• Item
    An overview of analgesics - anticonvulsants, antidepressants, and other medications (Part 3)
    (AOSIS, 2019) Van Rensburg, R.; Reuter, H.
    ENGLISH ABSTRACT: Pain is classified by various descriptions. Chronic pain has been described as being neuropathic (due to nervous system lesions), nociceptive (due to tissue damage), or mixed (a combination of neuropathic and nociceptive). The addition of the term nociplastic pain is used to describe patients who experience chronic pain without tissue damage or nervous system lesions. Chronic pain is often difficult to manage, particularly neuropathic pain. Evidence-based pharmacological treatment options include anticonvulsants and antidepressants. The choice of medication will depend on various factors, including patient profile, type of pain, and associated conditions. Medications with the best evidence of efficacy for first-line use in neuropathic pain are the gabapentinoids, carbamazepine, the tricyclic antidepressants, and the serotonin-noradrenaline reuptake inhibitors duloxetine and venlafaxine. The cannabinoids and ketamine are being actively investigated for use in chronic pain. Currently the cannabinoids’ potential benefit is outweighed by the adverse effects, and recommendations for the use of ketamine is limited by its parenteral route of administration and low evidence of efficacy in chronic pain.
  • Item
    An overview of analgesics : opioids, tramadol, and tapentadol (Part 2)
    (AOSIS, 2019) Van Rensburg, R.; Reuter, H.
    ENGLISH ABSTRACT: Pain can be caused by several mechanisms, and the development of chronic pain (also known as pain chronification) is a complex and often unpredictable process. Opioids, tramadol, and tapentadol provide pharmacological solutions to chronic pain of cancer or non-cancer origins, particularly if central sensitization is present. It may also be indicated for short-term use in acute pain. Despite large studies and meta-analyses of opioids for a variety of pain conditions, the evidence for its clinical effectiveness is still unclear. This is, however, mostly due to significant heterogeneity and bias between studies assessed. The dual analgesic mechanisms of tramadol and tapentadol appear to be effective options for pain relief, with an overall lower incidence of opioid-related adverse effects. Tapentadol has an analgesic effect comparable to the strong opioids, which appears to be mediated by its greater mu opioid receptor activity and more selective noradrenaline reuptake inhibition. Tramadol produces less analgesia than tapentadol, but it is also associated with reduced opioid-related adverse effects and dependence. The opioids and tramadol may be significantly affected by polymorphisms of CYP2D6, while this effect is lessened with tapentadol.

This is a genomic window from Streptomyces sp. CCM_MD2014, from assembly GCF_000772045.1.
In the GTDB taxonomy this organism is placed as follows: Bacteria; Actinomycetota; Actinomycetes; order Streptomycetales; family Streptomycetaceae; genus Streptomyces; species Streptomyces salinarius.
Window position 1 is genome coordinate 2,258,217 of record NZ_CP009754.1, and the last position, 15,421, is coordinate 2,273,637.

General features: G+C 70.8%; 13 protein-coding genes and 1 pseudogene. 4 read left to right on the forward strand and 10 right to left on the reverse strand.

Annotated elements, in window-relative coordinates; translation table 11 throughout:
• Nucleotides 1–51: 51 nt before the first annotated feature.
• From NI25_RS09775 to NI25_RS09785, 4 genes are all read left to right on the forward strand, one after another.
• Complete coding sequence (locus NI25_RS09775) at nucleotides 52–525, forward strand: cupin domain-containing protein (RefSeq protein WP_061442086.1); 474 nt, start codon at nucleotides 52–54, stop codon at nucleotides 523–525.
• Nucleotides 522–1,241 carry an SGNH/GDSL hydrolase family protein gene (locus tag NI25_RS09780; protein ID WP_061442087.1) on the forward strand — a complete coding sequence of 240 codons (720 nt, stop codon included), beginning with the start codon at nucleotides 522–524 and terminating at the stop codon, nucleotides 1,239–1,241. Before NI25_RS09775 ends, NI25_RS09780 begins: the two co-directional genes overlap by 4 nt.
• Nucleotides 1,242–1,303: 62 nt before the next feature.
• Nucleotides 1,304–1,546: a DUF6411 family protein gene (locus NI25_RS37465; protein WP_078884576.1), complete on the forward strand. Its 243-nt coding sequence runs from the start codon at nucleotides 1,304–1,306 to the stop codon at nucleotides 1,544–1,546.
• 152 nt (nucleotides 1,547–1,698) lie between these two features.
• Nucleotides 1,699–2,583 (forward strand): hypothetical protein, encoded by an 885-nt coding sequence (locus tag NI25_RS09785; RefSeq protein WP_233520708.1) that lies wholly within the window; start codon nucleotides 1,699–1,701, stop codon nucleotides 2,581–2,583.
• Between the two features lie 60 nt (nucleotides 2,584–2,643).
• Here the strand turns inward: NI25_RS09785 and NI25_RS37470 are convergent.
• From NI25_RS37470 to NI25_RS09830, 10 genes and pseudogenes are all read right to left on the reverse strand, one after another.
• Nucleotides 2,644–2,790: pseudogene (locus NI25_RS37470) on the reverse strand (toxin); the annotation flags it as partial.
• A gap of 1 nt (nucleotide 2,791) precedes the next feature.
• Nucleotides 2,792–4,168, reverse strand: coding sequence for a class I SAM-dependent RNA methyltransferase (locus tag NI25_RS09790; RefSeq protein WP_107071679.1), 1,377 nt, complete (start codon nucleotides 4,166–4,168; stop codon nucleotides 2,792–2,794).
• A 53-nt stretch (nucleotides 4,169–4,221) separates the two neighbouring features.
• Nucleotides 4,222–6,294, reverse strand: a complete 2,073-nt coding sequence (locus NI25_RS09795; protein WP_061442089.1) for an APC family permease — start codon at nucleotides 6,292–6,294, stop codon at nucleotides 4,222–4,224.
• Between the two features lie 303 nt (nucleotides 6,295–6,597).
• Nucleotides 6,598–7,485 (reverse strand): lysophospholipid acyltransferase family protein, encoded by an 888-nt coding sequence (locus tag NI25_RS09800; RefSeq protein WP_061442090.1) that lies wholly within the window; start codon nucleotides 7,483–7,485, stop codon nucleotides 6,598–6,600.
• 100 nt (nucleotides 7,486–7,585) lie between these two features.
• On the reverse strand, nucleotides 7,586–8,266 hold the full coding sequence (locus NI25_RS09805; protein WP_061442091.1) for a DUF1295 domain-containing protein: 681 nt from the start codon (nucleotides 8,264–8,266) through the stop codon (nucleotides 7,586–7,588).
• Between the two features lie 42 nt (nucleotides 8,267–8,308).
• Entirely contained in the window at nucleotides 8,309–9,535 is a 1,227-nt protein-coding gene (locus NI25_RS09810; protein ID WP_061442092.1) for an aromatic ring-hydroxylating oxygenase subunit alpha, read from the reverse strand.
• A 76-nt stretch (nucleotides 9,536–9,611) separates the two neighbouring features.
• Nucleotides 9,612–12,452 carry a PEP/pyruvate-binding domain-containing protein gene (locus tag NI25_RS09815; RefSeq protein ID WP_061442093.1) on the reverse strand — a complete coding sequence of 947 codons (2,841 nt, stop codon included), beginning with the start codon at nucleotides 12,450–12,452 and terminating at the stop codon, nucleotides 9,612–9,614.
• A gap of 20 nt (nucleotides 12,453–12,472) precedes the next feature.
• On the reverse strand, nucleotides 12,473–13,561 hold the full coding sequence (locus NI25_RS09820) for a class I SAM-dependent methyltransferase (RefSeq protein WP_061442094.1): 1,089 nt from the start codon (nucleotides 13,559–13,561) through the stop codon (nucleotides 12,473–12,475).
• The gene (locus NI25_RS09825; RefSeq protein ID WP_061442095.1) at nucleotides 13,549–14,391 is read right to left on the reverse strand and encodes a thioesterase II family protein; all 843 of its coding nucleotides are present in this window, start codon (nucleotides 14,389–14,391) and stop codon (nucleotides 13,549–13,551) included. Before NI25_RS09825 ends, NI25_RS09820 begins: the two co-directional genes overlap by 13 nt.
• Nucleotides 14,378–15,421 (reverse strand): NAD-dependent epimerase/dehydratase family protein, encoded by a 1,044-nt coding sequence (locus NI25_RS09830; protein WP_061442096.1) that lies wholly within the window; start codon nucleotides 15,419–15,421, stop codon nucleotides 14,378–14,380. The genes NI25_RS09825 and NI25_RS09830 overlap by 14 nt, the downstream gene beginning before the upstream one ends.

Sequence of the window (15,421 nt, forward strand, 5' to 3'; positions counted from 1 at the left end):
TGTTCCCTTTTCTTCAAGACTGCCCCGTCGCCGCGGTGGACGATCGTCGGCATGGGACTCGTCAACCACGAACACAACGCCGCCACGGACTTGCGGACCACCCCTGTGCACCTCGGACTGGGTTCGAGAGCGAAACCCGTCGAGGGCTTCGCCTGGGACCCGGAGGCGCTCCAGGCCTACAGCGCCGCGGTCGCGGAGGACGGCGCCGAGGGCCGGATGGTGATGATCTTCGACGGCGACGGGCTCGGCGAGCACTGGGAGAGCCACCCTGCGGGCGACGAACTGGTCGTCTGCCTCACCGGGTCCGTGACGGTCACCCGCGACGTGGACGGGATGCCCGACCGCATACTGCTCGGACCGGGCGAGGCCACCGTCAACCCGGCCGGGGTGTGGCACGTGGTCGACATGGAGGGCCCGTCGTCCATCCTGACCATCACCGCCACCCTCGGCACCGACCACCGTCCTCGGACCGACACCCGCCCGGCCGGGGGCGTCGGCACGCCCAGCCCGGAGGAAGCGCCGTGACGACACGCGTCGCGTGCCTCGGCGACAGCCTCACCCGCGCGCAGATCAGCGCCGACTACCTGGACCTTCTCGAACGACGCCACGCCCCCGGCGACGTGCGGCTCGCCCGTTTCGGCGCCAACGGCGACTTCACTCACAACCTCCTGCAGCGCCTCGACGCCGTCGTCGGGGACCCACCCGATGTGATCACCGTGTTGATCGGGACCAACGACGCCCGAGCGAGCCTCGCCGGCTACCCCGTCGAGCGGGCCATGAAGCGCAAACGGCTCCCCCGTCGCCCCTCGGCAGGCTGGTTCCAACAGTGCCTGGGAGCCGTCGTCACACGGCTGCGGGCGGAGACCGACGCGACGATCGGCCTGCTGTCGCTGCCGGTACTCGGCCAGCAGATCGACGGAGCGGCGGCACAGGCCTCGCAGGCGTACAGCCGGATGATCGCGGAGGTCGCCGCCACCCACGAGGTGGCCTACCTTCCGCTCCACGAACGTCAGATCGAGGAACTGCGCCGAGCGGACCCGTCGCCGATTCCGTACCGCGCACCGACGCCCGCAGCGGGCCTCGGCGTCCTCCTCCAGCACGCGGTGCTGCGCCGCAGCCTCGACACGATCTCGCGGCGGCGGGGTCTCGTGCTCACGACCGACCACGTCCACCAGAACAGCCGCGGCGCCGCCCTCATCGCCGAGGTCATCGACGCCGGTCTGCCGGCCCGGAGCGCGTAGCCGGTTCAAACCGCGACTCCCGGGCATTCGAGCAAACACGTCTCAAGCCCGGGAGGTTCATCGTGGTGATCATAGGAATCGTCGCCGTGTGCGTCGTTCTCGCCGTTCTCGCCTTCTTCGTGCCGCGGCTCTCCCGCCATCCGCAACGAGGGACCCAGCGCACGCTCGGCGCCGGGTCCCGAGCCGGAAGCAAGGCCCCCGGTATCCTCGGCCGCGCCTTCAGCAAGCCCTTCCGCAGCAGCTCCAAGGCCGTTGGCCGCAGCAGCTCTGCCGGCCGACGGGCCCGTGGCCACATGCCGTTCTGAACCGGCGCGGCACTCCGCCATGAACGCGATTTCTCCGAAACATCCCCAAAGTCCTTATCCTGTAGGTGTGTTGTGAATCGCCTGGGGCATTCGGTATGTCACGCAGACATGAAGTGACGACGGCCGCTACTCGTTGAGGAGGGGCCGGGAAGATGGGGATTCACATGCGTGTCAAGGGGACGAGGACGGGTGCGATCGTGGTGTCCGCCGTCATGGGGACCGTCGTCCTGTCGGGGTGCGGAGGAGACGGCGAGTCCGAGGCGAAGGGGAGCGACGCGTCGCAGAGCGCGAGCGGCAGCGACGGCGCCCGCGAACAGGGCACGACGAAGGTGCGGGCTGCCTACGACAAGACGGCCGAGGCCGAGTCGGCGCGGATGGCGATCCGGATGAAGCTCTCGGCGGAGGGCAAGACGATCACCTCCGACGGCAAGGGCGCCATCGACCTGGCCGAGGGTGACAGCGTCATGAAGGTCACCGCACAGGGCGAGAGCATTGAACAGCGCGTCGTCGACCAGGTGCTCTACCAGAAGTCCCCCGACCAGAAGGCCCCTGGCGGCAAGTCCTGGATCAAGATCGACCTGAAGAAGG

• Item
    An overview of analgesics : NSAIDs, paracetamol, and topical analgesics Part 1
    (Taylor and Francis, 2019) Van Rensburg, R.; Reuter, H.
    ENGLISH ABSTRACT: Pain is a complex and unique experience. It encompasses several pathways, involving nociceptive signal generation (transduction) and propagation (transmission), as well as perception and modulation of the nociceptive stimuli. Nonsteroidal anti-inflammatory drugs (NSAIDs) primarily exert their analgesic effects through inhibition of cyclooxygenase (COX) enzymes, thereby attenuating prostaglandin synthesis. The COX-2 selective NSAIDs (coxibs) and aspirin have also been shown to reduce colorectal cancers, presumably by prostaglandin-inhibition mechanisms. Paracetamol appears to have both peripheral and central effects. The postulated mechanism for its peripheral effects is indirect COX inhibition, while the central effects are thought to be mediated by modulation of descending pain inhibition pathways. Topical analgesics are available in various formulations. The topical NSAIDs have the same mechanism of action as the systemic formulations, but with less systemic absorption and effects. The local anaesthetics provide a dense sensory block via inhibition of nerve impulse transmission, and are available in percutaneous and transdermal preparations. Capsicum is effective for neuropathic pain, and acts by stimulating and then desensitising peripheral sensory nerves.